The next time someone tries to tell you that Black people in America have no culture, give them four dollars, point them to the nearest Walmart and tell them to get one of Patti LaBelle’s sweet potato pies.
Because seriously, what is more Black American than the weekend we had debating the authenticity of Patti’s sweet potato pie?
Patti’s pies are blacker than the “Black Jesus” Ned the Wino episode on Good Times. Patti’s pies are blacker than the first Black president of the United States of America. Patti’s pies are even blacker than Colored People Time. And you don’t get no blacker than showing up late to things. Heck, even this essay is late…
The point is, Patti’s pies are pretty Black.
And ever since YouTube sensation James Wright promised that eating a slice of her pie would turn you into the legendary diva, many Black folks ran to Walmart just to see if the review measured up to the hype. But don’t get it twisted: this wasn’t about wanting to sing like Patti. And it wasn’t even about seeing if Patti, who brags religiously about her ability to burn in the kitchen, could really bake.
I guarantee you that had this pie been apple, key lime or even peach pie, folks would not have given Wright’s video a second view. I mean, what self-respecting Black person would stand for 45 minutes in the only open checkout lane in Walmart out of 75 unopened checkout lanes for a damn cherry pie?
Nobody I know.
Instead, this was about the sweet potato pie. And honor.
After all, nobody makes sweet potato pies like a Black grandma. And everybody swears that their Black grandmas make the best pie. Not to mention, there is no greater symbol of Black people’s ability to turn our tragedy into triumph than the sweet potato pie.
In fact, sweet potato pie is almost the antihero to the villainous pumpkin pie. As we all know that pie is a symbol of conquest. As some questionable history of the sweet potato pie suggests, it was the Europeans who first brought pumpkin pie to West Africa. Because that’s what Europeans did back then. They would show up on indigenous shores, waving around a welcoming pumpkin pie. And while the native people were gagging because of how awful it tasted, they stole our land.
That’s why you’re not supposed to touch the stuff (that includes the pumpkin spice). It is a trap. Don’t believe me? Ask the Native Americans.
Anyway, after our conquest and kidnapping to the Americas, Black people took the pumpkin pie, threw it in the trash and used the pie tins to invent a whole new kind of pie made out of local potatoes and spices that White people stole from all the colored people in the world.
And that’s the story of how the sweet potato pie helped us survive all these years.
While I certainly can’t prove this, I am almost certain there was sweet potato pie around when General Granger read aloud the special decree that ordered the freeing of the last enslaved Blacks in Texas. And I am also certain that the kitchen ministry evil-eyed and slapped the hands of anybody daring to touch that sweet potato pie they made special for Rev. Dr. Martin Luther King Jr., who was still in the pulpit giving his “I’ve Been To The Mountaintop” speech. And I am also certain that long after civilization ceases to exist, the only Black person left in the New World Order will be trading and bartering her possessions for some nutmeg and a pound of North Carolina premium sweet spuds.
Of course, those New Negro weirdos who say they don’t like sweet potato pie do not count. Obviously, there is something wrong with them. Obviously, they’re trying too hard to be “different.” These are the same folks who use words like “classy” and “professional” (Bougie black people love calling things “unprofessional”) and who won’t eat watermelon and fried chicken in front of White people out of fear of being called the n-word. And these are the same folks who then act shocked when those same White people they have been hiding their proclivities from, still treat them like the n-words even without the chicken and watermelon.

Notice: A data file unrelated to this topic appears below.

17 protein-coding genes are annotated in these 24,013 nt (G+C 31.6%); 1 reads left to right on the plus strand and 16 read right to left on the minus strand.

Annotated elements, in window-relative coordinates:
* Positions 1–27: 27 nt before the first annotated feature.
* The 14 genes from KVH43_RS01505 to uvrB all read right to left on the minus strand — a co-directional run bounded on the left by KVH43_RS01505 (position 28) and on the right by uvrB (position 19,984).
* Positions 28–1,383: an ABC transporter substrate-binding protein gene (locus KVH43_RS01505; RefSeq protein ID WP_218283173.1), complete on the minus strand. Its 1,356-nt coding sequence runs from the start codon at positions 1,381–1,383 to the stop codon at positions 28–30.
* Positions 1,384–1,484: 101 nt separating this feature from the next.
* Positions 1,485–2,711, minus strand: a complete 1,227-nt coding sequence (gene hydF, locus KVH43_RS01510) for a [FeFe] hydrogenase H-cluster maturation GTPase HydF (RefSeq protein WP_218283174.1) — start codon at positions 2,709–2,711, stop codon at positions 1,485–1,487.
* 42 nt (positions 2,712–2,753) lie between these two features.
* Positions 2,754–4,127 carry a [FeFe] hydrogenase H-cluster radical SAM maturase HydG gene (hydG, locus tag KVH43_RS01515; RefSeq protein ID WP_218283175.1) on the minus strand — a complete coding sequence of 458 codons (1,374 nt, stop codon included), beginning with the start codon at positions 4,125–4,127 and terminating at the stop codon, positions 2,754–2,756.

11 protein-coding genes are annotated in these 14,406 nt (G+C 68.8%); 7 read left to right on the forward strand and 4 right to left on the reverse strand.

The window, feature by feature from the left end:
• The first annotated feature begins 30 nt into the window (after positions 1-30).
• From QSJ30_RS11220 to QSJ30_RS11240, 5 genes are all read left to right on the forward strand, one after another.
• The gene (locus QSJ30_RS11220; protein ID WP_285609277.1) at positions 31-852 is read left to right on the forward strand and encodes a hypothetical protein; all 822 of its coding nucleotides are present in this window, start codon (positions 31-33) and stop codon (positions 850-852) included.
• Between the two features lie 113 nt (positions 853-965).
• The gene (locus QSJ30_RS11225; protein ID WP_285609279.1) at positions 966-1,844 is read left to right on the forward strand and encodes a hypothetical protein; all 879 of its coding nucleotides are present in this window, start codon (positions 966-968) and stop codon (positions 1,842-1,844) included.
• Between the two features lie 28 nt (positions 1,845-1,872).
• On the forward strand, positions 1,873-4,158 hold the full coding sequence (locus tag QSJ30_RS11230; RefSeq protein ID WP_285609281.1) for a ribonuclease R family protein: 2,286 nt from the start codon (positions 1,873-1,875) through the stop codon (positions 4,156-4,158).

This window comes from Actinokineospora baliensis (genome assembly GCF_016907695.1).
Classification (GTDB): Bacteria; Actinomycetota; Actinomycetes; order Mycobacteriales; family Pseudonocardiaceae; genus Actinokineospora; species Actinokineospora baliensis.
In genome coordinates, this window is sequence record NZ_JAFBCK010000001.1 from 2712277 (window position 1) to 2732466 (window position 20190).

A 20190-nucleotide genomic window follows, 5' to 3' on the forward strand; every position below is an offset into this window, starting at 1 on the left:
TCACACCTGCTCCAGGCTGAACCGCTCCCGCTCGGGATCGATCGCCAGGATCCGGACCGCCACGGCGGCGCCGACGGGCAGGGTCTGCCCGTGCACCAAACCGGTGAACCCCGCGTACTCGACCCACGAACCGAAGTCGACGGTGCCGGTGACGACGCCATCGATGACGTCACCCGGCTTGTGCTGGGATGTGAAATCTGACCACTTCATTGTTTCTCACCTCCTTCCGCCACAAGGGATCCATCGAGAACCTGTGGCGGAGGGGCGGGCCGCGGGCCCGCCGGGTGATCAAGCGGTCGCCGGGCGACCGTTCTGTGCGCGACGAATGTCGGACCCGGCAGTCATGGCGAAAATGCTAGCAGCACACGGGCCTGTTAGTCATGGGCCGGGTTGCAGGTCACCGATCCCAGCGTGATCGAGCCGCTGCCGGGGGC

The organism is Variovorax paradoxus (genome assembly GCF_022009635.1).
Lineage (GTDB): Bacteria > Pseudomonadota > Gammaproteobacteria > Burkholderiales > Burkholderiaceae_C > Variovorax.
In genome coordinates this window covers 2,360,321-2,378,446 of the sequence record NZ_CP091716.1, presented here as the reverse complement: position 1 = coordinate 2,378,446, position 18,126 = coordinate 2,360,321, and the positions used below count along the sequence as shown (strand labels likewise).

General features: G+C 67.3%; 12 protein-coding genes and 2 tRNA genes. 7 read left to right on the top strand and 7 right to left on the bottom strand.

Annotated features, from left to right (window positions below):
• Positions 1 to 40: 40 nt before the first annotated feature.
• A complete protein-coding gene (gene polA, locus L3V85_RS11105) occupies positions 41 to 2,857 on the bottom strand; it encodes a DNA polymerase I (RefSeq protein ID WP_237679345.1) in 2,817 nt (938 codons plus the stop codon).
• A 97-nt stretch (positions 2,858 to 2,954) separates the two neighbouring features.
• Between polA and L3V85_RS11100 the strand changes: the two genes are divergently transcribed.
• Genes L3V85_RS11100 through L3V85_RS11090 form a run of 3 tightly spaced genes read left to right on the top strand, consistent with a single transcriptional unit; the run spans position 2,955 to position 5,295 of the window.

I’m telling you, those people are just jealous. They are jealous because they spent most of their lives suffering through the nasty taste of conquest pies while depriving themselves of everything Black. Meanwhile, there you are: acting both blackly and proudly as you enjoy your chicken and sweet potato pie in front of whomever while wishing somebody would have something to say…
Also not to be counted are the folks who have used our celebration of the sweet potato pie as an opportunity to rail against Black people for supporting the White man’s capitalism. Those folks are just jealous too. And despite their proclamations of saving us from ourselves, they’re the reason we can’t have nice things.
According to Jenice Armstrong of the Philadelphia Daily News, Patti’s pies were selling at one pie per second during the weekend blitz. As a result of the hype, Walmart is unable to meet demand. As Kerry Robinson, vice president of bakery and deli for Walmart said to Armstrong, “We need probably two million pounds of sweet potatoes.”
What that means is that not only did Black people help to put money into a Black woman’s pocket (to the tune of $2.3 million in a single weekend), but we achieved what no recent boycott could ever do: We shut it down!
That’s right Walmart: You are not getting our pie money during this holiday season.
But seriously, what’s really special about the Patti’s pies hype is that it was a true testament of our love for one another. It shows that we support each other, despite what most believe. And that we do want to see one another prosper.
It also showed that we do value our culture. There is no doubt in my mind that if those sweet potato pies had tasted like oppression, Patti would have been “On Her Own.”